The annual income distribution must be a minimum of 5% but no more than 50% of the trust’s assets. State law may impact the required distribution and should be considered when the trust is drafted. CRTs are typically not subject to income tax at the trust level. Instead, tax attributes are passed out to the income beneficiaries based on a calculation that takes into consideration the different tiers of income. Since CRTs are generally tax-exempt, they are a great option if a taxpayer wishes to sell appreciated property on a low basis. The property may be transferred to the trust, then sold while in the trust. If done correctly there should be no income tax on the sale at the trust level, and only a portion of the gain will pass out when distributions are made to the noncharitable beneficiaries. This allows the taxpayer to stretch out the recognition of and resulting tax on, the gain over time. In addition to deferring tax on gains, CRTs allow the donor to take income tax and gift tax charitable deductions in the year the property is contributed to the CRT. The amount of the income tax deduction is limited to 60% of adjusted gross income (AGI) for gifts of cash, 30% of AGI for gifts of long-term capital gain property, and 20% of AGI for gifts of long-term capital gain property if the charity is a private foundation. The deduction amount is based on the actuarial value of the amount that will be paid to the charitable beneficiaries and can be calculated by your HBK Tax Advisor or attorney at the time of contribution. For this reason, CRTs are also a good option for wealthy taxpayers and/or those recognizing unusually high income in one year due to a large capital gain from a sale or significant ordinary income recognition from a Roth IRA conversion. As an estate planning tool, CRTs can also be funded at death by writing them into a will or revocable trust document. If CRTs are funded at death, an income tax deduction would not be available, however, the estate may be eligible for a charitable estate tax deduction. Charitable Lead Trusts (CLTs) CLTs are the opposite of CRTs: amounts are paid to the charitable beneficiaries first and the remainder goes to the noncharitable beneficiaries. CLTs may also be structured as an annuity trust that pays a fixed amount each year to charitable beneficiaries, or a unitrust that pays a fixed percentage of the FMV of the trust’s assets to charitable beneficiaries on an annual basis. CLTs are not tax-exempt, meaning income from trust assets is subject to income tax. CLTs can be structured as non-grantor or grantor trusts. The differences in the income tax treatment and deductibility of the charitable contribution are described below.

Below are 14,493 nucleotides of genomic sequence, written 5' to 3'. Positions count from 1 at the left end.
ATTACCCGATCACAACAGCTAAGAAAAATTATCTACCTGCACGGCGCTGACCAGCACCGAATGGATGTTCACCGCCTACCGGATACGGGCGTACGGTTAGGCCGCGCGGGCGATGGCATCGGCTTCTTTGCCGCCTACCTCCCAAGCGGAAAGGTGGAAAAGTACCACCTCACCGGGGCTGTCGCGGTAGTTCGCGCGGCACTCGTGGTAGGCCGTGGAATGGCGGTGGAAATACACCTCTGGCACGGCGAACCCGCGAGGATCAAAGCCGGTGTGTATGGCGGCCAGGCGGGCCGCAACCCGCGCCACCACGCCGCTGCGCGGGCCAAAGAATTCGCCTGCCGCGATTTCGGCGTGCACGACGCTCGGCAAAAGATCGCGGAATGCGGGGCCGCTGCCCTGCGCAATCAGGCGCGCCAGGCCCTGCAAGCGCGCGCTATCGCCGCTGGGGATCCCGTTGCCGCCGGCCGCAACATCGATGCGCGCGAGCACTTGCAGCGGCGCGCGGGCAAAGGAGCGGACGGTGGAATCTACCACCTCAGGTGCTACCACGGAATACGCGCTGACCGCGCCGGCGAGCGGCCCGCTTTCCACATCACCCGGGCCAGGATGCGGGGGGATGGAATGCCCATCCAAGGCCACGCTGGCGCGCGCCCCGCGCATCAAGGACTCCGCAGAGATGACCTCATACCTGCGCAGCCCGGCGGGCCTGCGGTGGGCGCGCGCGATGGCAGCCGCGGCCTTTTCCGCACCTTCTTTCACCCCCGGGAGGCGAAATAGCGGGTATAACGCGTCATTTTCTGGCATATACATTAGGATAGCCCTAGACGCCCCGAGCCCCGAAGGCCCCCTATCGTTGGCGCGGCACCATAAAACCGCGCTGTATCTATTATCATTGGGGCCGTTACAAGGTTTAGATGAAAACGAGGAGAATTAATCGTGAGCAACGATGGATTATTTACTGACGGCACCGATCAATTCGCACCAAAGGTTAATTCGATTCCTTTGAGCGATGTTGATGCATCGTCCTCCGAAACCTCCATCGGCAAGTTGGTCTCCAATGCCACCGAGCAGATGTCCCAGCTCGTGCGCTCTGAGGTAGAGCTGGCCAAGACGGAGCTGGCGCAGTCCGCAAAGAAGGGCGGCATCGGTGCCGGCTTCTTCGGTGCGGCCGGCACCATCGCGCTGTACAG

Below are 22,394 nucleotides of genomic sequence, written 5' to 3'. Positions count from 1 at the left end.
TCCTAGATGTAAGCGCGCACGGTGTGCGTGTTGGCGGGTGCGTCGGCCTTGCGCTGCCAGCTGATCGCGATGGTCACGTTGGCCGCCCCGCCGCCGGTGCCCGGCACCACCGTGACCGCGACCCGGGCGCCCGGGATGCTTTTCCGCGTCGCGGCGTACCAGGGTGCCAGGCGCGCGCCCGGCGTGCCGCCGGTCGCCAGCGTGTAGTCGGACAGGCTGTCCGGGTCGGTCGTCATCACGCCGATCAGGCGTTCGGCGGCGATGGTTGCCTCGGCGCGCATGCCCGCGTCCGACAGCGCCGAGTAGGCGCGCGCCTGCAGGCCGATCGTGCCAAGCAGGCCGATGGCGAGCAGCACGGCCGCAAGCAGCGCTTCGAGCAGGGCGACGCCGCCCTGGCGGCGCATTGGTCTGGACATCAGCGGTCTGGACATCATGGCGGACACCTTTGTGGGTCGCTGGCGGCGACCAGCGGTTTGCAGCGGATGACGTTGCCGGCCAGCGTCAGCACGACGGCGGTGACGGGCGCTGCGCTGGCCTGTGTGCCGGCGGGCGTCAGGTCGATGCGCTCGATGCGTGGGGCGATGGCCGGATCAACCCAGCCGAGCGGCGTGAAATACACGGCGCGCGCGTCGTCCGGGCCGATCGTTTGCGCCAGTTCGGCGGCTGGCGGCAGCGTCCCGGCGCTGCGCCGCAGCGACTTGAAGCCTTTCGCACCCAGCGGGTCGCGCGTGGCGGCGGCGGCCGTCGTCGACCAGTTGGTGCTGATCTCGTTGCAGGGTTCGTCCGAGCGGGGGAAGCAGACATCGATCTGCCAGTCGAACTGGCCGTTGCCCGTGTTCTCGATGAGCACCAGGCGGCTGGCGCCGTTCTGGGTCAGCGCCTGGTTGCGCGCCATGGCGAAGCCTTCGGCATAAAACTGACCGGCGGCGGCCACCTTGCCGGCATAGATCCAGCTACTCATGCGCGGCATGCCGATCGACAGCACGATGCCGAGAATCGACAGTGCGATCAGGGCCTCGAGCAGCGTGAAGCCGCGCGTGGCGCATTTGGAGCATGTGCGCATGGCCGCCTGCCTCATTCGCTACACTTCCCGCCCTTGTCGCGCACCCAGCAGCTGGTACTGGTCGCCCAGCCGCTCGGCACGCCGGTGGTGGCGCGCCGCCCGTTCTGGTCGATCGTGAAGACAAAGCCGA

• Non-grantor-type CLTs: The income interest is paid to charity and the remainder is paid to a noncharitable beneficiary other than the donor or donor’s spouse. Since the donor and donor’s spouse are not beneficiaries of the trust, income generated from the assets is taxed to the trust, and the trust deducts the payments made to the charity. The donor does not have to pick up any income from the trust assets and is not entitled to an income tax deduction on amounts passing to the charitable beneficiary. Only the remainder interest passing to the noncharitable beneficiary is subject to gift or estate tax when the trust is funded. Gift or estate tax may be due if the value of the remainder interest exceeds the donor’s applicable exclusion amount ($11.7 million for 2021, plus any deceased spouse’s unused exclusion amount if the portability election was made).